Why Bible history matters
(and the timing of the Fall and Ark-building)
The history book of the universe
The Bible is a collection of 66 books of many types, including poetry, biography, romance, instruction and theology. And it was written over 1,500 years, by many types of authors: e.g. kings, generals, fishermen, prophets, scholars, a tax-collector and a doctor. But over-arching all this, the Bible is the true history of the universe,1 showing how God glorifies Himself all the way from Eternity Past to Eternity Future. And a central theme is Heilsgeschichte (German for ‘salvation history’): God’s eternal plan for His Son to take on human nature as the Last Adam (1 Corinthians 15:45). His death and resurrection would enable the salvation of those written in the Book of Life from the foundation of the world.2
So it’s not surprising that the Bible is full of historical information including timing. The great preacher Martyn Lloyd-Jones said:
“Our Christian faith is based entirely upon history … .It is quite unique because it is teaching which is based upon history … Our Christian faith is entirely different [to Buddhism, Hinduism, etc.]. It calls attention to facts. … the garden of Eden … Do you remember the history of the flood? That is fact. That is history. Then God gave a new start … . Tower of Babel … Abraham … the facts about our Lord … .”3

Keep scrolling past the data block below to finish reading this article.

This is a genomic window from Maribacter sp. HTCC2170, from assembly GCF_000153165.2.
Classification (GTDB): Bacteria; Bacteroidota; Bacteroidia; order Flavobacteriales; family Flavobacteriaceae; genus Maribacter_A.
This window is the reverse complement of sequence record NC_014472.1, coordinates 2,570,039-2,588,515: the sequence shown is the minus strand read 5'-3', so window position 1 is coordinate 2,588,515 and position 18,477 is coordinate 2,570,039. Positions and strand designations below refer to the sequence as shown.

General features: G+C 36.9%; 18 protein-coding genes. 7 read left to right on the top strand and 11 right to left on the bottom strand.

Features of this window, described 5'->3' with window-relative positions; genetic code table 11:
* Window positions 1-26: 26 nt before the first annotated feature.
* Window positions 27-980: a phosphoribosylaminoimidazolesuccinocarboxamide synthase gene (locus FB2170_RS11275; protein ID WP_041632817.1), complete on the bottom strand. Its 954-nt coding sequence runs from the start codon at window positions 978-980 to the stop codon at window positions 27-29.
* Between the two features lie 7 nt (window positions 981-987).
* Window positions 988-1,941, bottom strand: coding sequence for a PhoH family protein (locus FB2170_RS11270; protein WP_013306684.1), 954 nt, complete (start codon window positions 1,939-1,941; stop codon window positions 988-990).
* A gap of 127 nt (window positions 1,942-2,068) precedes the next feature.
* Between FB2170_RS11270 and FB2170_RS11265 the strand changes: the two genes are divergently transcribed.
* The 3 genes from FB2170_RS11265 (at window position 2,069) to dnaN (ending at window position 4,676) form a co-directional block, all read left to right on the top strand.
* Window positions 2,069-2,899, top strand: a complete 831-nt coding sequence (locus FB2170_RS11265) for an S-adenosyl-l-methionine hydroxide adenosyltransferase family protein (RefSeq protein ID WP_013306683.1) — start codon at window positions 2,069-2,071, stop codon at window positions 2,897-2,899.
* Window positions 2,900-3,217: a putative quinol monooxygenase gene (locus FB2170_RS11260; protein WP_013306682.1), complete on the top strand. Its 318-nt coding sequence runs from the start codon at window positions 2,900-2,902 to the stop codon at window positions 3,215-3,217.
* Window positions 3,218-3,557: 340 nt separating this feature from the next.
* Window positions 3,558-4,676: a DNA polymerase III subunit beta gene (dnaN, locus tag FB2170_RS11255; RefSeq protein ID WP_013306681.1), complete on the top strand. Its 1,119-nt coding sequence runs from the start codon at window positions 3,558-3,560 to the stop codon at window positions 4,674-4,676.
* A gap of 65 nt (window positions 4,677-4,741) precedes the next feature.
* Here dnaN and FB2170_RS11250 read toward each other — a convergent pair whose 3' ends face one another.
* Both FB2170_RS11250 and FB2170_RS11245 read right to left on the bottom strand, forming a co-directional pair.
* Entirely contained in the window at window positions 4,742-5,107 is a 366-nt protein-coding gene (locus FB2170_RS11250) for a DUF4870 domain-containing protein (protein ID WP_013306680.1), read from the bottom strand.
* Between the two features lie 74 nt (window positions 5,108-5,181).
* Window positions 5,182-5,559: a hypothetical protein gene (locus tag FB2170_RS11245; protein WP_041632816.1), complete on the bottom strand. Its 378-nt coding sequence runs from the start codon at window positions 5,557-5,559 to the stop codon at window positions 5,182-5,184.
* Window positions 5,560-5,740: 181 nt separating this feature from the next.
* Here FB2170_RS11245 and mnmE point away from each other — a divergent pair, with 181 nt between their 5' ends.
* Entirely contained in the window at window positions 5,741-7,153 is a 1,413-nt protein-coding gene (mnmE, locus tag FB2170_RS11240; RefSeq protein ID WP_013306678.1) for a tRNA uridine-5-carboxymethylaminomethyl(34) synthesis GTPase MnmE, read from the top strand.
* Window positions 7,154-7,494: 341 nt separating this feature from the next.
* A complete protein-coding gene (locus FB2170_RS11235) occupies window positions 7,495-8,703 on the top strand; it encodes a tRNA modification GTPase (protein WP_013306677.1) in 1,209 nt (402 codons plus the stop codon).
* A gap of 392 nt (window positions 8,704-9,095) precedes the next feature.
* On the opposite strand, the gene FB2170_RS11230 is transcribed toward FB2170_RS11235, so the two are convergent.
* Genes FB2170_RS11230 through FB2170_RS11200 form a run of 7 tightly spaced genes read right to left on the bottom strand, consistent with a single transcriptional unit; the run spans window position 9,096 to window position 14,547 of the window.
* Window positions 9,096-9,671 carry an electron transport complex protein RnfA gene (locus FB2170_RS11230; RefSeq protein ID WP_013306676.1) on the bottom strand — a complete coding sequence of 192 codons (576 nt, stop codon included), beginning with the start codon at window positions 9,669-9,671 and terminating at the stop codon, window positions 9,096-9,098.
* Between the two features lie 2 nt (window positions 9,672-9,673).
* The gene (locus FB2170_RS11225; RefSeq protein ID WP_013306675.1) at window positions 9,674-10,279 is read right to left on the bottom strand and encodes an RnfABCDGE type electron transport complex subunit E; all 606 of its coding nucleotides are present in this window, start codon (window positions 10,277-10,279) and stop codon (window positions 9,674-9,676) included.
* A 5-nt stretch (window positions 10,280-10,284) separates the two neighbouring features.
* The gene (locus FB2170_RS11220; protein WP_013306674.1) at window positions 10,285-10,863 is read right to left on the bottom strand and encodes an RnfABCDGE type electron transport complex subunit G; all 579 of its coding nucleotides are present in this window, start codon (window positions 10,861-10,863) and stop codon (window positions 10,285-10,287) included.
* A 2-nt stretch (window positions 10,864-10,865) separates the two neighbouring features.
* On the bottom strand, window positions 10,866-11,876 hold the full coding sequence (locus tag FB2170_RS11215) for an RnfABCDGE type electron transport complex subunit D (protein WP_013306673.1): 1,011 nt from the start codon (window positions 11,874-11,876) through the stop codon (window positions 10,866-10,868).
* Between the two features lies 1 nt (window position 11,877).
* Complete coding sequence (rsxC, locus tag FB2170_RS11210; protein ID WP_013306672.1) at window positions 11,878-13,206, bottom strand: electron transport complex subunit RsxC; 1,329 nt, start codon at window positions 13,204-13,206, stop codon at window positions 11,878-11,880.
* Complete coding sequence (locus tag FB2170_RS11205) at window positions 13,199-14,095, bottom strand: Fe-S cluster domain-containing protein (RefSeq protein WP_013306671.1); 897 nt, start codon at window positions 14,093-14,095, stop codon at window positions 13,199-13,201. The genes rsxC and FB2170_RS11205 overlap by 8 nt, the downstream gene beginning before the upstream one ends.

The Apostle Paul bases many doctrines on historical sequence. For example, in Romans 4, Paul teaches the vital truth of justification by faith alone precisely because “Abram believed the Lord, and he credited it to him as righteousness”—faith (Genesis 15:6), before he was circumcised—a work (Genesis 17). And in 1 Timothy 2:11–14, Paul teaches on the role of women by pointing out “For Adam was formed first, then Eve”—again, without the historical sequence, this would be meaningless.
And the author of Hebrews 7 teaches that Jesus’ priesthood, based on the Genesis figure of Melchizedek (Genesis 14), is superior to the Levitical Priesthood. And this is precisely because Abraham gave tribute to him long before its progenitor Levi was born.4
History and law codes